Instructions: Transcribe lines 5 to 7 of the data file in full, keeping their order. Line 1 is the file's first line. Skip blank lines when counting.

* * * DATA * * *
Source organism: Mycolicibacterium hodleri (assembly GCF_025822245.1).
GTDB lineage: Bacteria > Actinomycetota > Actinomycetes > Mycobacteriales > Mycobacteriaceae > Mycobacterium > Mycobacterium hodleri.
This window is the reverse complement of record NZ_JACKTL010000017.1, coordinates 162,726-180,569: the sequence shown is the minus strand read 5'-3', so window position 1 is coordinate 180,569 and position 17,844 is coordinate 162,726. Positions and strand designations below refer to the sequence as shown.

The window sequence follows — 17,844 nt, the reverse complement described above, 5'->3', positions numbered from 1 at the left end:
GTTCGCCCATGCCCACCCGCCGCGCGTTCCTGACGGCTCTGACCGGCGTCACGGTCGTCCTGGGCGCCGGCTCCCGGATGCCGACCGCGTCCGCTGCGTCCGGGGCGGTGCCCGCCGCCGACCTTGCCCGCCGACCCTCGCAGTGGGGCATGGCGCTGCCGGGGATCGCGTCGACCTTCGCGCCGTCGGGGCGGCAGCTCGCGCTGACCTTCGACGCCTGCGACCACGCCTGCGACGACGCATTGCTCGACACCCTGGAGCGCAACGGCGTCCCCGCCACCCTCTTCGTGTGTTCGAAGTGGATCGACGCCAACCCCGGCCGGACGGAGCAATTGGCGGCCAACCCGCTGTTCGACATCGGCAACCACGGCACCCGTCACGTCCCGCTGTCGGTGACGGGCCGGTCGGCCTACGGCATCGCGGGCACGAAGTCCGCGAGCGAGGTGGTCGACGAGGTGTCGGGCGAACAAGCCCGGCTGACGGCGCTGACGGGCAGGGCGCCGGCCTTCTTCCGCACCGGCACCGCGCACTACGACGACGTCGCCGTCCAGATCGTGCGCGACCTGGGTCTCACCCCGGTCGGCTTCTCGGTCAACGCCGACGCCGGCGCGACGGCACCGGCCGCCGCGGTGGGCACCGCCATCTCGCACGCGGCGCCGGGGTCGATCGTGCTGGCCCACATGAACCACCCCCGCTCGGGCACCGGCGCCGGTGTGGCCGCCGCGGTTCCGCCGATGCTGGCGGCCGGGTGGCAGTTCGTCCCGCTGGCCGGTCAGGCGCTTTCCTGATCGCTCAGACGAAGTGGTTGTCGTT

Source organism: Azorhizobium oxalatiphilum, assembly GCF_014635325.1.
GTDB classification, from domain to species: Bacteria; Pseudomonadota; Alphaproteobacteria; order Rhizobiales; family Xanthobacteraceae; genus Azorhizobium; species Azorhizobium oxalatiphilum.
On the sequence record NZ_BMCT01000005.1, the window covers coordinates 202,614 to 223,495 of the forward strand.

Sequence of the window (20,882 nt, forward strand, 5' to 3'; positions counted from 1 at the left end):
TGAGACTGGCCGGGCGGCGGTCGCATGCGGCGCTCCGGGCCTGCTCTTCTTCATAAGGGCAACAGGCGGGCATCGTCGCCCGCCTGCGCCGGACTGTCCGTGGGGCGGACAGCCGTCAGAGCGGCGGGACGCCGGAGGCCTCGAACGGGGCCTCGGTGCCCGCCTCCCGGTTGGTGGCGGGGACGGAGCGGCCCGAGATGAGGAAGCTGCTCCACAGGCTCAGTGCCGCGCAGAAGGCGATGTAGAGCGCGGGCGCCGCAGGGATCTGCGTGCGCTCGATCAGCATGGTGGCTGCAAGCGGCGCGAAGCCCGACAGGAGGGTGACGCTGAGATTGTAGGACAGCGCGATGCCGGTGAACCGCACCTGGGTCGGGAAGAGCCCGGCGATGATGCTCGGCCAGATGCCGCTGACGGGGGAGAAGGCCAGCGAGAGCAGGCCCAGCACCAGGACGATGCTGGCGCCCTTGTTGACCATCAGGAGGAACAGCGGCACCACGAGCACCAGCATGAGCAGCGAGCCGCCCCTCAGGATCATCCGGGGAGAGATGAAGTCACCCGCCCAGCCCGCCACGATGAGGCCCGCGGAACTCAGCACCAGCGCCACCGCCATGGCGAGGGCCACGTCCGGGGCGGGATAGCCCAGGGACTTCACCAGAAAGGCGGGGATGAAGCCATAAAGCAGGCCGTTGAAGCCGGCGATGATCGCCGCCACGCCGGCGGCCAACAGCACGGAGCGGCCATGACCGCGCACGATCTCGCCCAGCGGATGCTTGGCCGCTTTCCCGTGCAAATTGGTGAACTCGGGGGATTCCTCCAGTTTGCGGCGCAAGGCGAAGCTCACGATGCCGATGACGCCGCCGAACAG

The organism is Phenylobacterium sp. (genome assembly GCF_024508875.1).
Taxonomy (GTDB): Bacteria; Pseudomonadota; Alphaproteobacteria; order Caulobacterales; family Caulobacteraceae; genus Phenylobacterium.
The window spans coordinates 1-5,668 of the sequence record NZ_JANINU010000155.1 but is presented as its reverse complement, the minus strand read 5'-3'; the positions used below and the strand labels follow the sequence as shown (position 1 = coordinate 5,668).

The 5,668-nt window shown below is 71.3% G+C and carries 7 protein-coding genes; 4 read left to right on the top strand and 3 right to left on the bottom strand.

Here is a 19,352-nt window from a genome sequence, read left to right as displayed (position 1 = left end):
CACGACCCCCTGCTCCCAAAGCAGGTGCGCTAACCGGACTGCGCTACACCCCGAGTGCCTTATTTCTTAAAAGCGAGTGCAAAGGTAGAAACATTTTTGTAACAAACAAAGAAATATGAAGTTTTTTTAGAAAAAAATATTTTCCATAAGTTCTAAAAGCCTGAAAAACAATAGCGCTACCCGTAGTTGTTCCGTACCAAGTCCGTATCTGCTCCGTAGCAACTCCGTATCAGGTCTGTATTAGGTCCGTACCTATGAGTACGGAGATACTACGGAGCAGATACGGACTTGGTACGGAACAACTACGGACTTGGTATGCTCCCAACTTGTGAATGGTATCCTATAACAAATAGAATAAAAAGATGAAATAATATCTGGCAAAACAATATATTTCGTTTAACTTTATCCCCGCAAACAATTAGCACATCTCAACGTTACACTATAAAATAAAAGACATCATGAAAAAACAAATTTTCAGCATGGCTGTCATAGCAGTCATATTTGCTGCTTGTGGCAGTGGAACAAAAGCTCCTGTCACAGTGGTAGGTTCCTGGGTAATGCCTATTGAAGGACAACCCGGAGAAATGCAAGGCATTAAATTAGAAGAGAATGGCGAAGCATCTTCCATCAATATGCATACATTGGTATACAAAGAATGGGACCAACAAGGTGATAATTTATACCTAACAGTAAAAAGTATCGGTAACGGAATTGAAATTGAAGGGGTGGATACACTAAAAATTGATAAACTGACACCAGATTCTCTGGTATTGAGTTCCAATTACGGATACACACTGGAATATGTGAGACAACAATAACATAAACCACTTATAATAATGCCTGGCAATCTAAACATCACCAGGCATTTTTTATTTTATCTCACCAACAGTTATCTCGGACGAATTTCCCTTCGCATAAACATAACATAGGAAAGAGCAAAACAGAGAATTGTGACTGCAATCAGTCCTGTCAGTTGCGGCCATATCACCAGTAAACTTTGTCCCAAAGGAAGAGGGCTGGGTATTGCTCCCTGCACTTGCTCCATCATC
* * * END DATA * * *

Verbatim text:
GTTCGCCCATGCCCACCCGCCGCGCGTTCCTGACGGCTCTGACCGGCGTCACGGTCGTCCTGGGCGCCGGCTCCCGGATGCCGACCGCGTCCGCTGCGTCCGGGGCGGTGCCCGCCGCCGACCTTGCCCGCCGACCCTCGCAGTGGGGCATGGCGCTGCCGGGGATCGCGTCGACCTTCGCGCCGTCGGGGCGGCAGCTCGCGCTGACCTTCGACGCCTGCGACCACGCCTGCGACGACGCATTGCTCGACACCCTGGAGCGCAACGGCGTCCCCGCCACCCTCTTCGTGTGTTCGAAGTGGATCGACGCCAACCCCGGCCGGACGGAGCAATTGGCGGCCAACCCGCTGTTCGACATCGGCAACCACGGCACCCGTCACGTCCCGCTGTCGGTGACGGGCCGGTCGGCCTACGGCATCGCGGGCACGAAGTCCGCGAGCGAGGTGGTCGACGAGGTGTCGGGCGAACAAGCCCGGCTGACGGCGCTGACGGGCAGGGCGCCGGCCTTCTTCCGCACCGGCACCGCGCACTACGACGACGTCGCCGTCCAGATCGTGCGCGACCTGGGTCTCACCCCGGTCGGCTTCTCGGTCAACGCCGACGCCGGCGCGACGGCACCGGCCGCCGCGGTGGGCACCGCCATCTCGCACGCGGCGCCGGGGTCGATCGTGCTGGCCCACATGAACCACCCCCGCTCGGGCACCGGCGCCGGTGTGGCCGCCGCGGTTCCGCCGATGCTGGCGGCCGGGTGGCAGTTCGTCCCGCTGGCCGGTCAGGCGCTTTCCTGATCGCTCAGACGAAGTGGTTGTCGTT

Source organism: Azorhizobium oxalatiphilum, assembly GCF_014635325.1.
GTDB classification, from domain to species: Bacteria; Pseudomonadota; Alphaproteobacteria; order Rhizobiales; family Xanthobacteraceae; genus Azorhizobium; species Azorhizobium oxalatiphilum.